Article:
Feeding Infants and Toddler Study (FITS)

 

The Nestlé Feeding Infants and Toddlers Study (FITS) is the largest and most comprehensive dietary intake study focused on infants, toddlers and preschoolers in the U.S. Started in 2002 by Gerber and now conducted by the Nestlé Research Center in Lausanne, Switzerland, FITS has surveyed nearly 10,000 parents and caregivers over three studies to gain a better understanding of the food and nutrient intakes and related lifestyle behaviors among young children

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The Nestlé Feeding Infants and Toddlers Study (FITS) is the largest and most comprehensive dietary intake study focused on infants, toddlers and preschoolers in the U.S. Started in 2002 by Gerber and now conducted by the Nestlé Research Center in Lausanne, Switzerland, FITS has surveyed nearly 10,000 parents and caregivers over three studies to gain a better understanding of the food and nutrient intakes and related lifestyle behaviors among young children

FITS 2016 Highlights

 

Areas for improvement

Dietry iron

Nearly 1 in 5 (18%) infants 6–12 months fall short on dietary iron

Single serving of vegetables

More than 1/4 of children 6 to 48 months don't eat a single serving of vegetables on a given day

Sweet foods and sweetened beverages

90%

of 2–3 year olds consume sweet foods or sweetened beverages on a given day

Too much sodium

75%

of 1–3 year olds consume too much sodium

Drink cows milk

About 20% of 1–3 year olds don't drink cow's milk on a given day

 
Snacking

About 25% of little one’s daily calories come from snacking occasions

 

Successes

More mothers breastfeed

More mothers breastfeed, and for a longer duration compared to FITS 2002

Eat whole grains

More than 1/2 (59%) of 2–3 year olds eat whole grains on a given day

Eating fruit

Fewer infants drink 100% fruit juice since FITS 2008, with the same likelihood of eating fruit

More infants than ever in the 21st century are not getting enough iron1–3

 

Iron is a critical nutrient to support learning ability and brain development

Percentage of 6-12 month olds falling short on recommended iron intake*

 
0
5
10
15
20
2002
7.5%
2008
12%
2016
18%

*EAR for iron is 6.9 mg/day; includes iron from food, beverages, and dietary supplements

FITS 2002: Fox MK., et al., JADA 2004.
FITS 2008: Butte N., et al. and Siega-Riz AM., et al., JADA 2010.
FITS 2016: Bailey R., et al. and Roess A., et al., J of Nutr 2018.

Percentage of 6–12 month olds who eat iron-rich foods

 
0
20
40
60
80
100
2002
82%
5%
2008
65%
1%
2016
52%
3%

*EAR for iron is 6.9 mg/day; includes iron from food, beverages, and dietary supplements

FITS 2002: Fox MK., et al., JADA 2004.
FITS 2008: Butte N., et al. and Siega-Riz AM., et al., JADA 2010.
FITS 2016: Bailey R., et al. and Roess A., et al., J of Nutr 2018.

Beef
 
Infant cereal
 

Between 2002 and 2016, the dietary iron gap in 6-12 month olds has increased while iron-fortified cereal usage has decreased.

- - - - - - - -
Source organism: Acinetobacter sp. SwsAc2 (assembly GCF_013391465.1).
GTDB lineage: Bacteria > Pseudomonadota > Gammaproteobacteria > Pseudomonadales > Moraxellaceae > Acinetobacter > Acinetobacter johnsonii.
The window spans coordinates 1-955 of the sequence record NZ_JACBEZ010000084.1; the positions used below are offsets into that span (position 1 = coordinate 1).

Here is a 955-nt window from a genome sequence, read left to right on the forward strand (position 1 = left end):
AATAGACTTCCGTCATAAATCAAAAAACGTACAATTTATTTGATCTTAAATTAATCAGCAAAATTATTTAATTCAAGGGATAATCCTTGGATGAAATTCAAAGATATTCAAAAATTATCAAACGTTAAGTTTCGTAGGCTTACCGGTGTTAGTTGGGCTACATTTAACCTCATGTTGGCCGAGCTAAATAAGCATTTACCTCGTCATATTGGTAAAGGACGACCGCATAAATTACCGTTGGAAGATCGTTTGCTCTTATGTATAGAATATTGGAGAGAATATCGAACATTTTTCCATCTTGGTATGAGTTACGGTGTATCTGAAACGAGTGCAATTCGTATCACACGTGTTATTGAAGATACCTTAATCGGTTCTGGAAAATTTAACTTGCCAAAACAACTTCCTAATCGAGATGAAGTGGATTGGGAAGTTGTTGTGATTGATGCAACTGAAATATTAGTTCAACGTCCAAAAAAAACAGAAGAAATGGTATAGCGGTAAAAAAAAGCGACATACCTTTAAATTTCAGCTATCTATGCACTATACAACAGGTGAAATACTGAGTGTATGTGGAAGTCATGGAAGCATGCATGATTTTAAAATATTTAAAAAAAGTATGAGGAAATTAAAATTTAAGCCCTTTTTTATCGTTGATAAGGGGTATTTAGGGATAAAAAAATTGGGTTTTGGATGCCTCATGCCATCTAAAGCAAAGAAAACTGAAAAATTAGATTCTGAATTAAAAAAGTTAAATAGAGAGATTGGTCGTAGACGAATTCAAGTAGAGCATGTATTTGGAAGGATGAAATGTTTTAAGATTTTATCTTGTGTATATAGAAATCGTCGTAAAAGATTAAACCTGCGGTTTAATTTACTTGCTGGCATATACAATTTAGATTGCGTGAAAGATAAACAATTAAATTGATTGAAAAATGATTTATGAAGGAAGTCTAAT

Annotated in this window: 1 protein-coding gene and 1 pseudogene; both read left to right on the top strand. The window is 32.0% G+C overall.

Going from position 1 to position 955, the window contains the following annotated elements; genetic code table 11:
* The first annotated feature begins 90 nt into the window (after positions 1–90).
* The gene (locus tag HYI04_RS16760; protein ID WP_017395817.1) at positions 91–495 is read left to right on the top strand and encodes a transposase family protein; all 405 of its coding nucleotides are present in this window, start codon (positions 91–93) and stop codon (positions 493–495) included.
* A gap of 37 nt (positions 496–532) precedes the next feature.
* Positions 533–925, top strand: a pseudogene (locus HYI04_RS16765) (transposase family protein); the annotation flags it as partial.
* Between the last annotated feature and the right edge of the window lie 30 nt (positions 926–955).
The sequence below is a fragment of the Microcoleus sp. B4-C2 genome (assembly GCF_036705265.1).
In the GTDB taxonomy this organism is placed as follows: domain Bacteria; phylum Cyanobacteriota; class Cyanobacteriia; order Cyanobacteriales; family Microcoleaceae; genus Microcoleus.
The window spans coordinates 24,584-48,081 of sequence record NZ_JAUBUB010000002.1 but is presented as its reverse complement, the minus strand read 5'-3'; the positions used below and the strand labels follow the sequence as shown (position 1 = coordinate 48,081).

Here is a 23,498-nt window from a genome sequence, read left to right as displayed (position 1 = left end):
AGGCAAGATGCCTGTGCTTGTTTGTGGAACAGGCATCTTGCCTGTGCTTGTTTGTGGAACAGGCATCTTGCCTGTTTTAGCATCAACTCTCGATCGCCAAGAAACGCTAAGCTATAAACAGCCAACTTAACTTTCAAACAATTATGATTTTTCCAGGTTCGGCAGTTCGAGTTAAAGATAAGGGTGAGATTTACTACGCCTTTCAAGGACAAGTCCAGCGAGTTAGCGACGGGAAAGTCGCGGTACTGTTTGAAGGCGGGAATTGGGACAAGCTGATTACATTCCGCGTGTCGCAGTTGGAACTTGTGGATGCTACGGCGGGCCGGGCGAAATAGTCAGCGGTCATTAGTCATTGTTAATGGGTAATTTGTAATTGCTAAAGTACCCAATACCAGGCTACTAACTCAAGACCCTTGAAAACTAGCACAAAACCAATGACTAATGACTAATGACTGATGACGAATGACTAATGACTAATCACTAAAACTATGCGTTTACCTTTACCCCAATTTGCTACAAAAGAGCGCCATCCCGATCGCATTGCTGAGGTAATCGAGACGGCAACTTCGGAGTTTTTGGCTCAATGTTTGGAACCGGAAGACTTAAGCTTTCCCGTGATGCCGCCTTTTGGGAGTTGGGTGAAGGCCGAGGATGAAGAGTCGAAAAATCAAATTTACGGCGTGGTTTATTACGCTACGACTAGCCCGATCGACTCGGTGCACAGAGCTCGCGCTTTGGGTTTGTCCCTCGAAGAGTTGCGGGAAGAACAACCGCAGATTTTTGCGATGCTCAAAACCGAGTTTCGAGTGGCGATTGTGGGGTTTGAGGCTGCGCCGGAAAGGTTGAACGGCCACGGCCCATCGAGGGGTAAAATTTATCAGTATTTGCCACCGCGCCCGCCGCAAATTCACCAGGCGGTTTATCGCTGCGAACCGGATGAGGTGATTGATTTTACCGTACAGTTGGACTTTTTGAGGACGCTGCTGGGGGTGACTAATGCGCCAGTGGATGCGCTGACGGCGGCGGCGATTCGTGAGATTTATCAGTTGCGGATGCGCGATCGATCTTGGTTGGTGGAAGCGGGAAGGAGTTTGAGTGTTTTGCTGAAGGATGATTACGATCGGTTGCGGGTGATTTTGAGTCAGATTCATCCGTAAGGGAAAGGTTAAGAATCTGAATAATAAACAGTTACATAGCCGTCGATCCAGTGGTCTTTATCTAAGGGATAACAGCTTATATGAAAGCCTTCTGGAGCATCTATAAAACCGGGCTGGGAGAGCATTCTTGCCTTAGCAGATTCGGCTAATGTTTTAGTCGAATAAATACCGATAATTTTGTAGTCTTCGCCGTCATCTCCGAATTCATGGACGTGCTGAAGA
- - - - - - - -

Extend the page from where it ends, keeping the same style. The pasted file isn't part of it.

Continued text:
Iron Gap
Iron Gap Symbol

+10.5%

Iron Gap

 

10.5% more 6–12 month olds fall short on recommended iron intake

Cereal Usage
Cereal Usage Symbol

-30%

Cereal Usage

 

30% fewer 6–12 month olds eat infant cereal (82% consuming in 2002, 52% in 2016)

 
 
 
 
 
 

Only about 5% of 6–12 month olds eat beef, an excellent source of iron

Vegetable or fruit

 

Approximately 25–30% of children did not consume a distinct vegetable or fruit on the day of the survey

Percentage of children consuming vegetables on a given day

 
 
 
 
 
 
 
 
 
 
 
 
 
 
 
 
 
 
 
 
 
 
 
 
 
 
 
 
 
 
 
 
 
 
 
 
 
 
 
 
 
 
 
 
 
 
 
 
 
 
 
 
 
 
 
 
 
 
 
 
 
 
 
 
 
 
 
 
 
 
 
 
 
 
 
 
 
 
 
 
 
 
 
 
 
 
 
 
 
 
 
 
 
 
 
 
 
 
 
 
 
 
 
 
 
 
 
 
 
 
 
 
 
 
 
 
 
 
 
 
 
 
 
 
 
 
 
 
 
 
 
 
 
 
 
 
 
 
 
 
 
 
 
 
 
 
 
 
 
 
 
 
 
 
 
 
 
 
 
 
 
 
 
 
 
 
 
 

Percentage of children consuming fruit on a given day

 
 
 
 
 
 
 
 
 
 
 
 
 
 
 
 
 
 
 
 
 
 
 
 
 
 
 
 
 
 
 
 
 
 
 
 
 
 
 
 
 
 
 
 
 
 
 
 
 
 
 
 
 
 
 
 
 
 
 
 
 
 
 
 
 
 
 
 
 
 
 
 
 
 
 
 
 
 
 
 
 
 
 
 
 
 
 
 
 
 
 
 
 
 
 
 
 
 
 
 
 
 
 
 
 
 
 
 
 
 
 
 
 
 
 
 
 
 
 
 
 
 
 
 
 
 
 
 
 
 
 
 
 
 
 
 
 
 
 
 
 
 
 
 
 
 
 
 
 
 
 
 
 
 
 
 
 
 
 
 
 
 
 
 
 
 
 
 
Excludes vegetables and fruit consumed in mixed dishes
Roess, A., Dietz, W., J Nutr, in press.

Vegetables consumed

 

The variety of vegetables consumed shifts with the transition from baby food to table food

Can you select the top 5 vegetables consumed?

Game mobile version
FITS 2016: Roess, A., Dietz, W., et al., in press.
Top 5 vegetables consumed
Blue crown No.1
 
 
 
 
2
 
 
 
 
3
 
 
 
 
4
 
 
 
 
5
 
 
 
 
 
 
 
 
 
FITS 2016: Roess, A., Dietz, W., et al., in press.
Drag and drop each item where you think they sit in the table opposite.
Brocolli
 
Baby food
Carrots
 
Carrots
 
Fried potatoes
 
Baby food
green beans
 
Green beans
 
Mashed potatoes
 
Baby Food
mixed vegetables
 
Mixed vegetables
 
Baby food
squash
 
Squash
 
Baby food
sweet potatoes
 
Sweet potatoes
 
Tomatoes/ Tomato sauce